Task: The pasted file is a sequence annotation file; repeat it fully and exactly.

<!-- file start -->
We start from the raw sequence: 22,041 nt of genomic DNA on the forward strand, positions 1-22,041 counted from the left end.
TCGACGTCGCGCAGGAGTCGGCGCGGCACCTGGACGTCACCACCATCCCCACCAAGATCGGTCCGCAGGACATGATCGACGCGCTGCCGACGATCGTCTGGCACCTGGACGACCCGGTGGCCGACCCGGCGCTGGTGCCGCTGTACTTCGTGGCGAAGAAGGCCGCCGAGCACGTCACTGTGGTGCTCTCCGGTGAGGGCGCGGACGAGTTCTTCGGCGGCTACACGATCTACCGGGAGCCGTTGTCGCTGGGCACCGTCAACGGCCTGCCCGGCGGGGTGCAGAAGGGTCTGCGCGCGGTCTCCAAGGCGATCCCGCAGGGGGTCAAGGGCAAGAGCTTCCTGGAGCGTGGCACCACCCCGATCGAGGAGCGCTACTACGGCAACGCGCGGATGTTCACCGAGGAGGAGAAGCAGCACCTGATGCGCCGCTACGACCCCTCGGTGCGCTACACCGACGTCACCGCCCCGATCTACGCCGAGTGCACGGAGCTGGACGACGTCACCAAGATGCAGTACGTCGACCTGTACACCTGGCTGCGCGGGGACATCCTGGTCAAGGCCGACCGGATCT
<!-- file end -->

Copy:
We start from the raw sequence: 22,041 nt of genomic DNA on the forward strand, positions 1-22,041 counted from the left end.
TCGACGTCGCGCAGGAGTCGGCGCGGCACCTGGACGTCACCACCATCCCCACCAAGATCGGTCCGCAGGACATGATCGACGCGCTGCCGACGATCGTCTGGCACCTGGACGACCCGGTGGCCGACCCGGCGCTGGTGCCGCTGTACTTCGTGGCGAAGAAGGCCGCCGAGCACGTCACTGTGGTGCTCTCCGGTGAGGGCGCGGACGAGTTCTTCGGCGGCTACACGATCTACCGGGAGCCGTTGTCGCTGGGCACCGTCAACGGCCTGCCCGGCGGGGTGCAGAAGGGTCTGCGCGCGGTCTCCAAGGCGATCCCGCAGGGGGTCAAGGGCAAGAGCTTCCTGGAGCGTGGCACCACCCCGATCGAGGAGCGCTACTACGGCAACGCGCGGATGTTCACCGAGGAGGAGAAGCAGCACCTGATGCGCCGCTACGACCCCTCGGTGCGCTACACCGACGTCACCGCCCCGATCTACGCCGAGTGCACGGAGCTGGACGACGTCACCAAGATGCAGTACGTCGACCTGTACACCTGGCTGCGCGGGGACATCCTGGTCAAGGCCGACCGGATCT